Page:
In a more than 35 year career in technology and law, McCoy Smith has worked in virtually every facet involving the intersection of the two fields: engineer, patent examiner, patent & trademark prosecutor, patent litigator, patent reexamination and opposition proceeding advocate, patent and technology license drafter and negotiator, trusted IP adviser, teacher, author and lecturer. After a 20 year in-house career, preceded by 8 years in private practice and 3 working as a patent examiner for the U.S. government, McCoy again returned to private practice, founding Lex Pan Law to continue to serve clients in the areas of his expertise.
McCoy spent 20 years in legal department of a Fortune 50 multinational technology company as a business unit Intellectual Property specialist. During his 20 years at that company, he handled a wide range of legal matters, including drafting, negotiating and administering a variety of complex technology license and co-development agreements, advising engineers and technology executives on intellectual property rights and giving strategic legal advice on intellectual property protection and patent portfolio development, negotiating agreements around, and conducting legal and technical due diligence on several multi-billion dollar M&A and divestiture transactions, and single-handedly drafting and negotiating a patent cross-license between two Fortune 100 technology companies. In addition, McCoy was instrumental in setting up open source legal and compliance policies for his employer, as well as being an active thought leader and sought-after speaker on open source legal issues for more than 15 years.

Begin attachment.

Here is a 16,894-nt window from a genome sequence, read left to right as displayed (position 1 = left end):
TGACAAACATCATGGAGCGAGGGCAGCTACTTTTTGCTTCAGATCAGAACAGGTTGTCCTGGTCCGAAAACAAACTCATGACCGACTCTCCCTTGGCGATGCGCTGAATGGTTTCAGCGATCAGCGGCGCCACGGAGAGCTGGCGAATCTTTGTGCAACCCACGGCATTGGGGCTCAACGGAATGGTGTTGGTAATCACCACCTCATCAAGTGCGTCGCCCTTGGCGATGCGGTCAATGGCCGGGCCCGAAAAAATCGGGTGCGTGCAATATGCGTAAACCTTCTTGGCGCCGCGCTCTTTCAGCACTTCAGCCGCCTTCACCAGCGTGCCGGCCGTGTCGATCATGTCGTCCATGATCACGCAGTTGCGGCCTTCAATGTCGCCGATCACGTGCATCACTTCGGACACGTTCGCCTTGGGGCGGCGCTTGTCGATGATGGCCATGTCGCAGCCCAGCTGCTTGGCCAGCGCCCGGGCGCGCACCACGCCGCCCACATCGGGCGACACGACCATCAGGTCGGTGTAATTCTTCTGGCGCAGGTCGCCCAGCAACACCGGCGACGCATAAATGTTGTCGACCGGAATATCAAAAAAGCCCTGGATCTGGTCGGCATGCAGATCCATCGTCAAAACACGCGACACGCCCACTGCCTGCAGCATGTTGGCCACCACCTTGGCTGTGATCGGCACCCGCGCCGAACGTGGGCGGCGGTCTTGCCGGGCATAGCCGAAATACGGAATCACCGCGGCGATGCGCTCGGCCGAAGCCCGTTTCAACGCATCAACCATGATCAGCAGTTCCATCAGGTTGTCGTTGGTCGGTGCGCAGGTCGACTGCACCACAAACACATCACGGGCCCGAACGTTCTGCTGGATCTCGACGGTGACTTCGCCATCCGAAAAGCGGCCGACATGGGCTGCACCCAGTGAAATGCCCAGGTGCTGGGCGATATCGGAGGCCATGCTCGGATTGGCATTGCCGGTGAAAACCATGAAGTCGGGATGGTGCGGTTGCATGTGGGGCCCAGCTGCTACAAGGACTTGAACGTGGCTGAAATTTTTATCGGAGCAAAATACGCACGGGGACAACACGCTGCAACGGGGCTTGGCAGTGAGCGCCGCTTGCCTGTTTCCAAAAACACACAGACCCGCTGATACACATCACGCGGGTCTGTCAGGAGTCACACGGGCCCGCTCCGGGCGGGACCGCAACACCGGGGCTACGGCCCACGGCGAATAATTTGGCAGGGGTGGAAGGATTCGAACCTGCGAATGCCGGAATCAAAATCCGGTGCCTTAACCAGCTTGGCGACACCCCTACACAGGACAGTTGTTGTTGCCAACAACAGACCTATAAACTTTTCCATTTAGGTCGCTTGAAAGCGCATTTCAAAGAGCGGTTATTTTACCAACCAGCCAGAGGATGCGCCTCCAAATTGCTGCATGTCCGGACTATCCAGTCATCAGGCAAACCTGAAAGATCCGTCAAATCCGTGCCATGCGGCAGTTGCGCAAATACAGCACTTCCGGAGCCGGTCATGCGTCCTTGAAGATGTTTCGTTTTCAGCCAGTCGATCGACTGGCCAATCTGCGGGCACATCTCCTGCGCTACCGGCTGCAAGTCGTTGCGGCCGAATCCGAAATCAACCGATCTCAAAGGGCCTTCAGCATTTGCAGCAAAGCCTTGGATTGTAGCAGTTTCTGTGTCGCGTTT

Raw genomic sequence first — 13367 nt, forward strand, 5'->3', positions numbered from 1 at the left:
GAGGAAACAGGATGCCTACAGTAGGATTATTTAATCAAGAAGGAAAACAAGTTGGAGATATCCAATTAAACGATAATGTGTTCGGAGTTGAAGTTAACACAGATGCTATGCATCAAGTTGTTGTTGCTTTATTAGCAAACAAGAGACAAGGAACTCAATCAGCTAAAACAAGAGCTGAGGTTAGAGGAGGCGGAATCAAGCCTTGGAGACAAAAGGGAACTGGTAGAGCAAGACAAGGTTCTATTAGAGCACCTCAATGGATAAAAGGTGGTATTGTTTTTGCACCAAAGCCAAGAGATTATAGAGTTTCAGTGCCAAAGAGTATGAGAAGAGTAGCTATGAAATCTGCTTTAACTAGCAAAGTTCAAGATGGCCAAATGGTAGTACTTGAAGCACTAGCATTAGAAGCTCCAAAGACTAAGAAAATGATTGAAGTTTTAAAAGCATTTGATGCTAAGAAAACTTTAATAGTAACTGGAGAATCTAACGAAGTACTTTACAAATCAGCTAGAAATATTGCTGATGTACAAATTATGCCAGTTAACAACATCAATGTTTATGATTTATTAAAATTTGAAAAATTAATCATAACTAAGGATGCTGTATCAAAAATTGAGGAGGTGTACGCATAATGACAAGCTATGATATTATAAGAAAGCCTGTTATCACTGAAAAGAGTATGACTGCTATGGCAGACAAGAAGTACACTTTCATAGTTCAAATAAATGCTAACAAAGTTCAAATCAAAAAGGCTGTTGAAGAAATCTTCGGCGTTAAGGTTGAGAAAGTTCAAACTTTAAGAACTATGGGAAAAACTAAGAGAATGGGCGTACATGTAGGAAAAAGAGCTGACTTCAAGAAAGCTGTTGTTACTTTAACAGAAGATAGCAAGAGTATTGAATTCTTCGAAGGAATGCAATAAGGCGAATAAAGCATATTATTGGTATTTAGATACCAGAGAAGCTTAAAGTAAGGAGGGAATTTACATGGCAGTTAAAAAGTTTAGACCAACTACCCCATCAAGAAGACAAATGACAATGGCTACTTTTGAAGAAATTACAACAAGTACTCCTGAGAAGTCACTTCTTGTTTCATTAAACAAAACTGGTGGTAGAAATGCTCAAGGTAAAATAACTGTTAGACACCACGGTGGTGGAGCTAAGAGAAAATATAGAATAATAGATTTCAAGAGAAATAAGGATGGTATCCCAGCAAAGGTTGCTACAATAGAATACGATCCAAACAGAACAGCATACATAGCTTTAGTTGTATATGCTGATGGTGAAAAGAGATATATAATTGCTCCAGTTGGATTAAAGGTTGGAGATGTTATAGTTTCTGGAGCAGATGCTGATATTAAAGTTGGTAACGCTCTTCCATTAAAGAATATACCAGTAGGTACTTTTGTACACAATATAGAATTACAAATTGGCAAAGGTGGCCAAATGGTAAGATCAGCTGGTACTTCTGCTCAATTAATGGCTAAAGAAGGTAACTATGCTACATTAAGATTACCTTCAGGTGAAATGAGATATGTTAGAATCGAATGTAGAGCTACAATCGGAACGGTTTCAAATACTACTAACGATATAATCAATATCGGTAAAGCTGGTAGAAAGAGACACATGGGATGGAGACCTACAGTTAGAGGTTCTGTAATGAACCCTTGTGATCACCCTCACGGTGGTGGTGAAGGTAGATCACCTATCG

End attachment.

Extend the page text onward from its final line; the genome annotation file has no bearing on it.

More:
Before moving in-house, McCoy spent 8 years in private practice in a large New York-based boutique intellectual property law firm, working simultaneously as a patent litigator and patent prosecutor. As a litigator, he handled numerous discovery matters (including taking and defending depositions) and pre-trial motion practice (including briefing and arguing Markman hearings). As a prosecutor, he prepared and filed patent applications (both utility and design) in a variety of different mechanical and electrical technologies, as well as prosecuted ex parte reexamination proceedings, reissue proceedings, patent reinstatement petitions, and assisted in the conduct of European Patent Office (EPO) opposition proceedings. While in private practice, and continuing into his in-house career, McCoy also taught portions of the U.S. patent bar exam for a long-standing and well-known patent bar exam preparation course.
McCoy began his intellectual property career at the U.S. Patent & Trademark Office (USPTO) as a patent examiner, examining applications (including PCT and reexamination applications) in a variety of different technologies. While working at the USPTO he simultaneously pursued a Master’s degree, at night, in Liberal Arts, and successfully passed the U.S. patent agent’s examination. After passing the agent’s exam, he left the USPTO to attend law school full time.
His law school thesis, Copyright, Suppression, and the Problem of the Unpublished Work: Lessons from the Patent Law, won the 1991 Robert C. Watson Award from the American Intellectual Property Law Association, and demonstrated his long-standing interest in the intersection between patent and copyright law. He is also the author of two chapters in the Oxford University Press publication Open Source Law, Policy and Practice (2023, Amanda Brock, ed.), one on the intersection of copyright law and open source licensing, and one on the intersection of patent law and open source licensing.
For the past 5 years, McCoy been on the editorial board of the Journal of Open Law, Technology & Society (JOLTS), involved in selecting articles for publication, editing articles, and working on the administration of that journal. He is also on the editorial baord of the American Intellectual Property Law Association's Quarterly Journal.
McCoy Smith has degrees from Colorado State University (B.S., Mechanical Engineering, with honors), Johns Hopkins University (Masters of Liberal Arts) and the University of Virginia (J.D.). He is licensed to practice in:
New York (2478428)
United States Patent & Trademark Office (33,097)
Canadian Intellectual Property Office (Patents: 12186; Trademarks: 23286)